Background From the first descriptions of the eating disorders, researchers have found that the families of patients with anorexia nervosa or bulimia nervosa present high levels of family dysfunction. These families tend to differ from the control families, mainly because they present a greater frequency of conflicts and disorganization, less adaptability and cohesion, poor care of the parents towards their children, presence of overprotection, less orientation towards recreational activities and less emotional support. Several authors have suggested that a family adverse environment might represent an important etiologic factor for the development of an eating disorder. Nevertheless, the symptoms more related to degree of dysfunction or to quality of family environment in such patients have not been identified. Objective To describe the frequency of the eating disorders as well as eating disorder not otherwise specified in a sample of inpatient female adolescents; and to establish the relationship that functioning and quality of the family environment hold with the severity and/or characteristics of the eating psychopathology. Subjects and methods The study included a group of 36 female adolescents hospitalized due to any type of psychopathology in the Children's Psychiatric Hospital Dr. Juan N. Navarro. The study sample consisted of all the patients who wanted to be included and who fulfilled the inclusion criteria. A written informed consent was obtained from parents as approved by the Department of Research of the Children's Psychiatric Hospital Dr. Juan N. Navarro. Diagnostic categories in the sample, including eating disorders, were based on the Mini-International Neuropsychiatrie Interview -Kid (MINI-Kid). Those that presented an eating disorder not otherwise specified were diagnosed with a clinical interview based on DSM-IV criteria. In addition, the patients answered a series of self reports: the Eating Disorder Inventory, the General Functioning Subscale of the McMaster Family Assessment Device and the Child Figure Rating Scale. The body dissatisfaction was considered if the patient had negative scores (she wanted to be thinner) in the Child Figure Rating Scale. The score on the Global Family Environment Scale was obtained through a non-structured interview concerning the quality of the family environment (assessed in retrospect) and this information was complemented with that contained in each patient's medical chart. Results From the 36 patients included, 39% presented an eating disorder (17% a specific disorder and 22% an eating disorder not otherwise specified), 42% presented only body dissatisfaction and 19% of the sample was free of eating psychopathology. The average of the body mass index was within the normal range (23.2 kg/m2); nevertheless the average score of the Eating Disorder Inventory (58.22) was higher than what some authors have suggested as cut point score for anorexia nervosa. The average score of the General Functioning Subscale of the McMaster Family Assessment Device (2.16) was in the low normal limit and the Global Family Environment Scale showed an average (62.8) that would correspond to a moderately unsatisfactory family environment. The total sample was divided in two subgroups; the first included the patients who fulfilled the criteria for eating disorder (including an eating disorder not otherwise specified) and the second subgroup included the rest of the patients. There were not significant differences in the type or number of comorbid disorders. The mean scores of the Eating Disorder Inventory were higher in the subgroup with eating disorder with a statistically significant difference (p<0.01). In a similar way, the dissatisfaction with the weight and the current figure as well as the dissatisfaction to future showed statistically significant differences (p<0.01). The score in the scales of functioning and quality of the family environment did not show statistically significant differences. We also divided the whole sample in two subgroups, one with family dysfunction (as determined by the General Functioning Subscale of the McMaster Family Assessment Device ≥2.17), and the other without family dysfunction (scored <2.17). The group with family dysfunction presented a higher frequency of major depressive disorder and social phobia with a statistically significant difference (p<0.05). In a similar fashion, we divided the sample in two subgroups, one with high to moderate quality family environment (score in the Global Family Environment Scale >70) and a second one with low quality family environment (score <70). Nevertheless, these subgroups did not show statistically significant differences concerning psychopathological disorders. We found a positive correlation (r=0.34) among the total score of the Eating Disorder Inventory and the score of the General Functioning Subscale of the McMaster Family Assessment Device (p<0.05). The subscale of the Eating Disorder Inventory that had higher correlation was bulimic symptomatology (r=0.51) followed by ineffectiveness (r=0.43), both statistically significant (p<0.01). On the other hand, the Global Family Environment Scale did not show significant correlations with the Eating Disorder Inventory. Conclusions Eating disorders represent an important cause of morbidity in adolescent female inpatients; likewise, the patients were more frequently diagnosed with an eating disorders not otherwise specified than with anorexia nervosa and bulimia nervosa (in the sample recruited for the present study, we found that the eating disorders not otherwise specified represented 56% of the total of eating disorders), making the early detection necessary for the beginning of treatments directed to avoid the evolution to severe forms. We need to pay attention to «atypical» conditions that do not fulfill the full diagnostic criteria for anorexia or bulimia, as they may be in fact associated with important levels of dysfunction and comorbidity. The dissatisfaction with the weight and figure was shown by the majority of the patients who were hospitalized in a psychiatric unit. Adolescence can be accompanied by great dissatisfaction with self appearance; nevertheless, to determine the relevance of this phenomenon as a risk factor for the development of an eating disorder, follow-up studies with bigger samples are needed. Family dysfunction is a variable that relates to the severity of the eating disorders, mainly the bulimic symptoms. From this perspective these findings seem to support the psychodynamic interpretation of bulimia nervosa, where bingeing symbolizes the marked dependence to significant figures, and vomiting the desire to expel an evil introjected object. Nevertheless, given the impossibility to do inferences beyond a simple association among variables, another explanation could be that the aforementioned symptoms were damaging the family functioning, creating in this way a vicious circle. This finding may be important to determine which group of symptoms could be expected to improve after a family intervention directed to treat an eating disorder. The lack of correlations between the Global Family Environment Scale and the Eating Disorder Inventory could be explained by the fact that the Global Family Environment Scale evaluates functioning during the worst year of the patients' life, which could be during their first five years, thus its effect⁄impact on current psychopathology could not be established.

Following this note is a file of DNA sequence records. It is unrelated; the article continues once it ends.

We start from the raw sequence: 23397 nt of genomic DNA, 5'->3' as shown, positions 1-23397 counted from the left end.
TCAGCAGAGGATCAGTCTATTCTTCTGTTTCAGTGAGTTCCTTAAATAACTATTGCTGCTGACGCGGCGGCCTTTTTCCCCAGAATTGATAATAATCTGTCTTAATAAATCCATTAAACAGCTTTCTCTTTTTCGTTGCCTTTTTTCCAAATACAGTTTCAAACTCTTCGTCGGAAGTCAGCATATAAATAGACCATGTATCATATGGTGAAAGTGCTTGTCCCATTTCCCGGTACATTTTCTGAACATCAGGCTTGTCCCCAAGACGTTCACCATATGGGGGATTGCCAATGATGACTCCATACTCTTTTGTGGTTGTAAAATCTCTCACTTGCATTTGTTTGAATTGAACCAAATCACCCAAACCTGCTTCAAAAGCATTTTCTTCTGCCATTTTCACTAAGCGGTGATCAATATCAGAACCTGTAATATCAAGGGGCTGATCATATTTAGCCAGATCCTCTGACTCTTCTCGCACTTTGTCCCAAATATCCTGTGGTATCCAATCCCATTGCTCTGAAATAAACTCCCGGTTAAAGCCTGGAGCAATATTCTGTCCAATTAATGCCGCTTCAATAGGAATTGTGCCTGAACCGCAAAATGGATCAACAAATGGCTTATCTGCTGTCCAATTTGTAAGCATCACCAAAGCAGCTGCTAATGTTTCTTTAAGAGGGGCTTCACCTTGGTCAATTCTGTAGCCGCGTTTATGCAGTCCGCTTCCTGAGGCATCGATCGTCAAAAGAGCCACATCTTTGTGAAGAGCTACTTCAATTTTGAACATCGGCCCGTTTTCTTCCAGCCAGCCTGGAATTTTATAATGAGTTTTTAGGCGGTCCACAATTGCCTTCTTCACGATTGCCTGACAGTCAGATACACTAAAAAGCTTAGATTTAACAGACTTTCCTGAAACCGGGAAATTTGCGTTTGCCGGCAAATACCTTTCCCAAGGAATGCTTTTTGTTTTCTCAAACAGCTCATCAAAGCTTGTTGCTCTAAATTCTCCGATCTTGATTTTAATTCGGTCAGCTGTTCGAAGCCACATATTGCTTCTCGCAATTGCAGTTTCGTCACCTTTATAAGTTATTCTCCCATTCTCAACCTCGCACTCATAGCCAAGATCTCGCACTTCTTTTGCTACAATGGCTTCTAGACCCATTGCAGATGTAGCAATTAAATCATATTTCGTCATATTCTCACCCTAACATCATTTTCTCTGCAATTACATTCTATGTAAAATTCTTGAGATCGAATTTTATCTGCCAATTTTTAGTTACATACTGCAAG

Palavras-chave : Family environment; family functioning; eating disorders; body dissatisfaction; adolescent inpatients.